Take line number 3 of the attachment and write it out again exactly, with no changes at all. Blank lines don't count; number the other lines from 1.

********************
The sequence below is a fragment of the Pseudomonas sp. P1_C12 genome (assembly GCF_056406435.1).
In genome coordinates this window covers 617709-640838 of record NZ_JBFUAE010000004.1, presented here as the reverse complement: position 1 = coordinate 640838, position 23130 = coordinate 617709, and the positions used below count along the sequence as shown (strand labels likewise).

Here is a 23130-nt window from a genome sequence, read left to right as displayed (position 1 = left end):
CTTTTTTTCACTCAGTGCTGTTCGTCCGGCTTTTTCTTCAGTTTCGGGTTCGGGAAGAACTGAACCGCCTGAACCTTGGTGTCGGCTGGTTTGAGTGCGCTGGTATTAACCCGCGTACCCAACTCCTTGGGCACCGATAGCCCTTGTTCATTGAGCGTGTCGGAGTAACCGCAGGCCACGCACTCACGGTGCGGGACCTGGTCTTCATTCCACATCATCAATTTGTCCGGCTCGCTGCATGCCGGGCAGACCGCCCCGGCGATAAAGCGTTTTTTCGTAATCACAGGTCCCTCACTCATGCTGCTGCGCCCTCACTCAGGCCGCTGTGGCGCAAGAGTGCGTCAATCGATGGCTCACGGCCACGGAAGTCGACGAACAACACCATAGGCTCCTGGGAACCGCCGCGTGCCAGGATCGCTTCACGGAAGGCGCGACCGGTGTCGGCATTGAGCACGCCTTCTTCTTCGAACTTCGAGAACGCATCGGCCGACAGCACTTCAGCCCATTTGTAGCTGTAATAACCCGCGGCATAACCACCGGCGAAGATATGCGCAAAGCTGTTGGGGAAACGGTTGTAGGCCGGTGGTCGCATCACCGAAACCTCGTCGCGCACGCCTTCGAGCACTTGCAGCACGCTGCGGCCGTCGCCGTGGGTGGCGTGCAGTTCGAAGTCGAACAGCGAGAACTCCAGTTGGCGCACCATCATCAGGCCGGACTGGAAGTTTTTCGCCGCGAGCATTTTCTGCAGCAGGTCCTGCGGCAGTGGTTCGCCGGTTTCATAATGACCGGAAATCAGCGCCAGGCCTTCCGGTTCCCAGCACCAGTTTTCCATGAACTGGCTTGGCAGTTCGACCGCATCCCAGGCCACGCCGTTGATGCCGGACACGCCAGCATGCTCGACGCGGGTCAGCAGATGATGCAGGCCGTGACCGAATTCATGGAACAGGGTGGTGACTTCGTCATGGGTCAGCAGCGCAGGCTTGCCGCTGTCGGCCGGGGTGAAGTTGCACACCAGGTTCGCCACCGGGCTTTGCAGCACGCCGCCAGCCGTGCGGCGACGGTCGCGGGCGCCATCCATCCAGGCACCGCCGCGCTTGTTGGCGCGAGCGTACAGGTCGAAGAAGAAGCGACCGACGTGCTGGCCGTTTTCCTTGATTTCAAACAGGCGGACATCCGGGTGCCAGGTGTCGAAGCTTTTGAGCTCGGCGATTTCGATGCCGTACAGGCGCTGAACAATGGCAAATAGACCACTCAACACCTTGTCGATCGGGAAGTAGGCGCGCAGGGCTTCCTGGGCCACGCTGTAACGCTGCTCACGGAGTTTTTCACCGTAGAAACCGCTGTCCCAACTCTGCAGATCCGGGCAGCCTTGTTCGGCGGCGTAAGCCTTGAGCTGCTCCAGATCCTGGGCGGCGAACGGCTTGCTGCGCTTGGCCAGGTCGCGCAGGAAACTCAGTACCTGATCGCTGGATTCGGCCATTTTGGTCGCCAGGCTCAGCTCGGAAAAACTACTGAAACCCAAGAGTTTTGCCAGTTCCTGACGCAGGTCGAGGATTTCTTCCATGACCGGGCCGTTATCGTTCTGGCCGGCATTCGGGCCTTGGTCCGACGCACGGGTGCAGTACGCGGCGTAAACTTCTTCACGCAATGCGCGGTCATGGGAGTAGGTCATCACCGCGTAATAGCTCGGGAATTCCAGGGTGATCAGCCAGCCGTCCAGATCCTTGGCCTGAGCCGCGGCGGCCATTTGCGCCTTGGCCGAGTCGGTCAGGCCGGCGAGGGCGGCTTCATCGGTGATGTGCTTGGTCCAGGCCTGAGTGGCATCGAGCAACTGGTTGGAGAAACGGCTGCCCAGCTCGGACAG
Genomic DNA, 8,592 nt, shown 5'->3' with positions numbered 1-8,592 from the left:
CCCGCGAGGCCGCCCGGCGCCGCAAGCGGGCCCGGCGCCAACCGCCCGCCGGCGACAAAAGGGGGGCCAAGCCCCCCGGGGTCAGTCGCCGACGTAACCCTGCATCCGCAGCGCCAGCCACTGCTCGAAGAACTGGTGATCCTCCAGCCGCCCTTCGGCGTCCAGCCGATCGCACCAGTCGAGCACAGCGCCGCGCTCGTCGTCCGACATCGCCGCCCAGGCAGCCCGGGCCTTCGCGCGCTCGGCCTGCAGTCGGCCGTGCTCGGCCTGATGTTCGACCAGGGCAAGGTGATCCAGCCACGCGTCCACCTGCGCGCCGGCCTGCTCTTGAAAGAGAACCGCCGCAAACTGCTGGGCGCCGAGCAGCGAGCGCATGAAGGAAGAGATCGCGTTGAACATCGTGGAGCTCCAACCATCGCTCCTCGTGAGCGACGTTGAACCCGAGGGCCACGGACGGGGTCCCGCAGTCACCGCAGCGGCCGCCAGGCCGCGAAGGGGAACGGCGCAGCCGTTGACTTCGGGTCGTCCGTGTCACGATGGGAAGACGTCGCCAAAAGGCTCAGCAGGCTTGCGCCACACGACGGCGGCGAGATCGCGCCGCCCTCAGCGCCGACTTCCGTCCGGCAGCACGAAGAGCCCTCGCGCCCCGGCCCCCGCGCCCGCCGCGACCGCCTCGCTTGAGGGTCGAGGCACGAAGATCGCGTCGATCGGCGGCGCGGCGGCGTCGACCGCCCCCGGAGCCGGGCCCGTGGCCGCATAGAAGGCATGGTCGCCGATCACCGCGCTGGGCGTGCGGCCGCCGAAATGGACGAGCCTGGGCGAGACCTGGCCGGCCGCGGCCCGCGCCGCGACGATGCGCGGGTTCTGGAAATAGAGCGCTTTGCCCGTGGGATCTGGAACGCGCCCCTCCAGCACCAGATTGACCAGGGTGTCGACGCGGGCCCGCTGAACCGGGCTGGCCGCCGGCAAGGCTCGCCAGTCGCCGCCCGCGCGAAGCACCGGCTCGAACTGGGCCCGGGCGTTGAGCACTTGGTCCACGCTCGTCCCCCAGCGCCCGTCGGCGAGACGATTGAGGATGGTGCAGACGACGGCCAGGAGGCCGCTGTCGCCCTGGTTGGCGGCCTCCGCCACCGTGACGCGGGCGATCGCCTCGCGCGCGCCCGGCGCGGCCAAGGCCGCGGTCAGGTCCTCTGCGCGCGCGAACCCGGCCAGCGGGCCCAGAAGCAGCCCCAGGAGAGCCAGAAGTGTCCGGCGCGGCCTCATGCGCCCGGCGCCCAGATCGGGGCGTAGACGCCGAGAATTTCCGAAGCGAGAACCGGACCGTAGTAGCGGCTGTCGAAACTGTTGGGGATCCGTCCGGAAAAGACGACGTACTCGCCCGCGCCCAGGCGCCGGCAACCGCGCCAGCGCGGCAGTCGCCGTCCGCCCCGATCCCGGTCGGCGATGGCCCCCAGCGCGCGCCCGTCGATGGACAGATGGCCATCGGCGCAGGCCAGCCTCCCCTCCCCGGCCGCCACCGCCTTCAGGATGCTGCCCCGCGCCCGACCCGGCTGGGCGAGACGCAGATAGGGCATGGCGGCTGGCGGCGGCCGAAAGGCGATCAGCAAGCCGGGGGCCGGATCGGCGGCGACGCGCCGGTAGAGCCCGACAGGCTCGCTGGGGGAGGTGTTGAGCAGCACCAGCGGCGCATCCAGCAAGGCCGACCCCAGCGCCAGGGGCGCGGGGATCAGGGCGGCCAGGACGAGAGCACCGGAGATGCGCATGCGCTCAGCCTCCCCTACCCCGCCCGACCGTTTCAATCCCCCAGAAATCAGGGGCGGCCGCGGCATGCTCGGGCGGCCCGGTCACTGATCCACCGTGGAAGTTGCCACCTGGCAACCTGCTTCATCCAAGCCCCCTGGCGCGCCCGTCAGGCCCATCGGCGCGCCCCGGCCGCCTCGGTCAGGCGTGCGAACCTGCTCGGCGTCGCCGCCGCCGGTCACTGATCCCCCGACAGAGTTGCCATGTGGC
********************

Here is a 23130-nt window from a genome sequence, read left to right as displayed (position 1 = left end):